Dispelling the Myth of How to Develop Enterprise/Entrepreneurship Skills in University Students: A Staff Perception Study


The teaching of enterprise/entrepreneurship skills in higher education institutions is fast becoming a growing field of interest (Rae, 2007) with a heightened curiosity into the mechanism of how this can be facilitated in non-business subjects, as it embellishes both employability and self-employability skills within graduates (Akpan & Etor, 2103). Accordingly this study sets out to investigate staff perceptions of teaching such skills and establishes some of the barriers faced when asked to embed enterprise/entrepreneurship skills. Through the use of cluster sampling and a single online survey both qualitative and quantitative data was collected and subsequently analysis was conducted using thematic mind maps and percentages. The findings indicated that staff are generally aware what teaching methods can be utilised to develop enterprise/entrepreneurship skills, with at least 70% of respondents finding methods such as role play, brainstorming, problem based learning, networking, use of pitches, use of case studies appropriate. Curiously out of 77.5% of staff who stated that enterprise/entrepreneurship was relevant in their subject only 52% said that they did in fact embed the skills in their curriculum, suggesting a lack in the clarity of meaning and expectation from their university. The implications of this research are discussed in relation to the need for clear guidance on terminology from any university setting about to embed enterprise/entrepreneurship within their programmes.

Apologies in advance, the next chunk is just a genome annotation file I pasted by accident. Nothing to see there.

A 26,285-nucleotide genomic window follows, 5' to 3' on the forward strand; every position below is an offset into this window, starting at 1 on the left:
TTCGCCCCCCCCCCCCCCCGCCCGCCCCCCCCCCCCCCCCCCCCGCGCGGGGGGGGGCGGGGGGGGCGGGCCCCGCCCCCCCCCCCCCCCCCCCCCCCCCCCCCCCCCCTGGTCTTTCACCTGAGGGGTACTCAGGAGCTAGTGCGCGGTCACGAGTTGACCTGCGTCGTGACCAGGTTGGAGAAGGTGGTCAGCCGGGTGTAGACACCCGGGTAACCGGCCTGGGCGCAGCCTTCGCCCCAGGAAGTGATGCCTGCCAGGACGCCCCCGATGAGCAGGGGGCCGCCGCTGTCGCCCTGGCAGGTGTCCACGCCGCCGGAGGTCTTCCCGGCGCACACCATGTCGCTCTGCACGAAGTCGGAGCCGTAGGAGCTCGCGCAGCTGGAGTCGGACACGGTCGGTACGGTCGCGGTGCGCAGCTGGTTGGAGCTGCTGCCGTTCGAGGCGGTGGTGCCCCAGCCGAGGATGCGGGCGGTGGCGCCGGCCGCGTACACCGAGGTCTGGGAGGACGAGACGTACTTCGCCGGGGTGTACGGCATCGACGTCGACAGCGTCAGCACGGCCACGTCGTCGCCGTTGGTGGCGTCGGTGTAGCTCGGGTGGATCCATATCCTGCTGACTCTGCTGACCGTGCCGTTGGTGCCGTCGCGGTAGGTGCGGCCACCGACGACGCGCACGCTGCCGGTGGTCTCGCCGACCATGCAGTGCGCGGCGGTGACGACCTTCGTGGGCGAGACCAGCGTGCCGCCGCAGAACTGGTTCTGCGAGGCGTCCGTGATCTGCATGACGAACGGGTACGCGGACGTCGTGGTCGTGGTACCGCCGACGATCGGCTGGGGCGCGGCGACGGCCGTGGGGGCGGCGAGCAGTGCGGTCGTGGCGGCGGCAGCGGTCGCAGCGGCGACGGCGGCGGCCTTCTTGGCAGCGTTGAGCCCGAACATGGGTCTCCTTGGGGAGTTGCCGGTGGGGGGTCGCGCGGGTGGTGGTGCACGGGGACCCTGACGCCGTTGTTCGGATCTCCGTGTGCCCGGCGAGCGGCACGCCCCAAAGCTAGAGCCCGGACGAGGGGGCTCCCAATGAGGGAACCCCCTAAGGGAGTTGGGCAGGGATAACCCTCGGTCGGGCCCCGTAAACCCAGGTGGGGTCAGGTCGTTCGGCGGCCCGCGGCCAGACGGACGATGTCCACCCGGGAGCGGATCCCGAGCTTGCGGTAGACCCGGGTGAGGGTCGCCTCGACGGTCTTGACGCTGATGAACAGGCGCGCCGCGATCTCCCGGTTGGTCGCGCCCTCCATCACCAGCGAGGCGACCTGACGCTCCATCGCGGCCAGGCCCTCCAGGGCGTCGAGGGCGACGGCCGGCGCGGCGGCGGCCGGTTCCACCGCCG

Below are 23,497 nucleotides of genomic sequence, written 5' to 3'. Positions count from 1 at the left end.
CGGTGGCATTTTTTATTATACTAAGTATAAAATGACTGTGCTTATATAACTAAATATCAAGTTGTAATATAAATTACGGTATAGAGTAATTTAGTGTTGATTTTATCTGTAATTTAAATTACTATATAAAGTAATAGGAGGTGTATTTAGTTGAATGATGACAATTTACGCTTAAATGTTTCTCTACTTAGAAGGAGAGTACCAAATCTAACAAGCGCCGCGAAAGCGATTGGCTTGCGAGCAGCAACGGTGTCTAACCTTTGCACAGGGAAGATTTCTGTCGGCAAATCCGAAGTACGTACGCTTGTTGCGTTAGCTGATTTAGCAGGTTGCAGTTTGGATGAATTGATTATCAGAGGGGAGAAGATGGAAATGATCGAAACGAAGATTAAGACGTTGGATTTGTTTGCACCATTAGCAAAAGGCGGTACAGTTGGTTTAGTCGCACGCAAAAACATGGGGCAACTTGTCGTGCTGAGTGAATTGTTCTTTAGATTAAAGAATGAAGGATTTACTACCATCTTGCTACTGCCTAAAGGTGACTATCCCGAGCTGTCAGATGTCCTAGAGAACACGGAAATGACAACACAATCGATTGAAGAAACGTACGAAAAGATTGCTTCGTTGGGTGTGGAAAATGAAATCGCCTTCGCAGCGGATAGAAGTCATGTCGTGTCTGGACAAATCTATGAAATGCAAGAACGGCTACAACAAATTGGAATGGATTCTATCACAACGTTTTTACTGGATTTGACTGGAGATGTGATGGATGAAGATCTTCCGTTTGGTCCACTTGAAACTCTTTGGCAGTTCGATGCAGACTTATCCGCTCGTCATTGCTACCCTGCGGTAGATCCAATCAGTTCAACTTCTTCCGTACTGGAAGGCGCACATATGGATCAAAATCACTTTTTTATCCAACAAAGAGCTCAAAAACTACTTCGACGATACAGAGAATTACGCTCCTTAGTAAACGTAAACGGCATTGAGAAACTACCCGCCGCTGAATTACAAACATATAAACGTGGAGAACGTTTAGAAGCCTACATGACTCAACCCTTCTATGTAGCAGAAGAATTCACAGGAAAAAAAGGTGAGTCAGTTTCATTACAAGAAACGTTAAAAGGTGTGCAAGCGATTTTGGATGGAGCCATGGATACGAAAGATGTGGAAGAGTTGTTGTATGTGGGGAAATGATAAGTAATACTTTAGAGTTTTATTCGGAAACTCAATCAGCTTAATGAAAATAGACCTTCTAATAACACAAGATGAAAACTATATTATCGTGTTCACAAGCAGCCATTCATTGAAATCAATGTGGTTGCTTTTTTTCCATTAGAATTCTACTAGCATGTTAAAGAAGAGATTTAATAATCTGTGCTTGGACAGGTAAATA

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Dinning, T. (2015) Dispelling the Myth of How to Develop Enterprise/Entrepreneurship Skills in University Students: A Staff Perception Study. Creative Education, 6, 1584-1596. doi: 10.4236/ce.2015.614159.

Conflicts of Interest

The authors declare no conflicts of interest.


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